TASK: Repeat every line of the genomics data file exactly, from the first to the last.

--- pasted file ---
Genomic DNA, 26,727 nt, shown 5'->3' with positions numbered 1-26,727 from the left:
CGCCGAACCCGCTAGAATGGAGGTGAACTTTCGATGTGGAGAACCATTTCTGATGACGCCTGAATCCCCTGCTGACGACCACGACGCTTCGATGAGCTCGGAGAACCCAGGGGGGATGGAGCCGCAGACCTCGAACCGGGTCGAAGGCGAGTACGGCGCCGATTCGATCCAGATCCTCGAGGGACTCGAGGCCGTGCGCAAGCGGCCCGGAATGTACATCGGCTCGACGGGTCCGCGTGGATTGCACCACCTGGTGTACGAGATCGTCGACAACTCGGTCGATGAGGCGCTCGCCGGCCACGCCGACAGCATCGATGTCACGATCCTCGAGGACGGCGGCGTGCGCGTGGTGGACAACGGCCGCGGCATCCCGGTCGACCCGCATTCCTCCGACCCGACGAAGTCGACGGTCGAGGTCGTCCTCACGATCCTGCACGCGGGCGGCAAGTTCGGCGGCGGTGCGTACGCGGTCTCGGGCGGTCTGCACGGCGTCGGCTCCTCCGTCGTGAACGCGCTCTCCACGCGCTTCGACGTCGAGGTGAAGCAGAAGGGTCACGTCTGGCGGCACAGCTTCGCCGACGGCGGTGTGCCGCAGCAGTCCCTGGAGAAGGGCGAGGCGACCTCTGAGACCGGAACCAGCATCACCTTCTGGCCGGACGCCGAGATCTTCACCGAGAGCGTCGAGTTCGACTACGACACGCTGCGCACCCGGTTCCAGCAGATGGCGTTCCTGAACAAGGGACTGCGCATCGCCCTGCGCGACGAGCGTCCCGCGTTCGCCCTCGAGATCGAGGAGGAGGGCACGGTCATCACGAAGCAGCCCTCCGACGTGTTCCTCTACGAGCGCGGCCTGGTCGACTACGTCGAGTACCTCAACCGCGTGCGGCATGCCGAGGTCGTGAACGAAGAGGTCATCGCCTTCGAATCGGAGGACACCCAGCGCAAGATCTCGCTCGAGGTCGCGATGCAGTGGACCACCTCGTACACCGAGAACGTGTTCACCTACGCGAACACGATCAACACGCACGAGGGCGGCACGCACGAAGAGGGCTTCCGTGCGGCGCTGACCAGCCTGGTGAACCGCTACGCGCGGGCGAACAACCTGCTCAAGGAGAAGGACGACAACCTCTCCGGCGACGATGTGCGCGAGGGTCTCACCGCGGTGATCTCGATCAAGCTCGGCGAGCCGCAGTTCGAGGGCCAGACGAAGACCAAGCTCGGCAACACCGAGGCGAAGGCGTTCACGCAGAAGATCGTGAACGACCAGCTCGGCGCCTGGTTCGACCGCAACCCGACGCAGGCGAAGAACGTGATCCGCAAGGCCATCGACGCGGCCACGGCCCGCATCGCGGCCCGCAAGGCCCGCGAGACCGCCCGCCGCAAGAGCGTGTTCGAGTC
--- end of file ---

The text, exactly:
Genomic DNA, 26,727 nt, shown 5'->3' with positions numbered 1-26,727 from the left:
CGCCGAACCCGCTAGAATGGAGGTGAACTTTCGATGTGGAGAACCATTTCTGATGACGCCTGAATCCCCTGCTGACGACCACGACGCTTCGATGAGCTCGGAGAACCCAGGGGGGATGGAGCCGCAGACCTCGAACCGGGTCGAAGGCGAGTACGGCGCCGATTCGATCCAGATCCTCGAGGGACTCGAGGCCGTGCGCAAGCGGCCCGGAATGTACATCGGCTCGACGGGTCCGCGTGGATTGCACCACCTGGTGTACGAGATCGTCGACAACTCGGTCGATGAGGCGCTCGCCGGCCACGCCGACAGCATCGATGTCACGATCCTCGAGGACGGCGGCGTGCGCGTGGTGGACAACGGCCGCGGCATCCCGGTCGACCCGCATTCCTCCGACCCGACGAAGTCGACGGTCGAGGTCGTCCTCACGATCCTGCACGCGGGCGGCAAGTTCGGCGGCGGTGCGTACGCGGTCTCGGGCGGTCTGCACGGCGTCGGCTCCTCCGTCGTGAACGCGCTCTCCACGCGCTTCGACGTCGAGGTGAAGCAGAAGGGTCACGTCTGGCGGCACAGCTTCGCCGACGGCGGTGTGCCGCAGCAGTCCCTGGAGAAGGGCGAGGCGACCTCTGAGACCGGAACCAGCATCACCTTCTGGCCGGACGCCGAGATCTTCACCGAGAGCGTCGAGTTCGACTACGACACGCTGCGCACCCGGTTCCAGCAGATGGCGTTCCTGAACAAGGGACTGCGCATCGCCCTGCGCGACGAGCGTCCCGCGTTCGCCCTCGAGATCGAGGAGGAGGGCACGGTCATCACGAAGCAGCCCTCCGACGTGTTCCTCTACGAGCGCGGCCTGGTCGACTACGTCGAGTACCTCAACCGCGTGCGGCATGCCGAGGTCGTGAACGAAGAGGTCATCGCCTTCGAATCGGAGGACACCCAGCGCAAGATCTCGCTCGAGGTCGCGATGCAGTGGACCACCTCGTACACCGAGAACGTGTTCACCTACGCGAACACGATCAACACGCACGAGGGCGGCACGCACGAAGAGGGCTTCCGTGCGGCGCTGACCAGCCTGGTGAACCGCTACGCGCGGGCGAACAACCTGCTCAAGGAGAAGGACGACAACCTCTCCGGCGACGATGTGCGCGAGGGTCTCACCGCGGTGATCTCGATCAAGCTCGGCGAGCCGCAGTTCGAGGGCCAGACGAAGACCAAGCTCGGCAACACCGAGGCGAAGGCGTTCACGCAGAAGATCGTGAACGACCAGCTCGGCGCCTGGTTCGACCGCAACCCGACGCAGGCGAAGAACGTGATCCGCAAGGCCATCGACGCGGCCACGGCCCGCATCGCGGCCCGCAAGGCCCGCGAGACCGCCCGCCGCAAGAGCGTGTTCGAGTC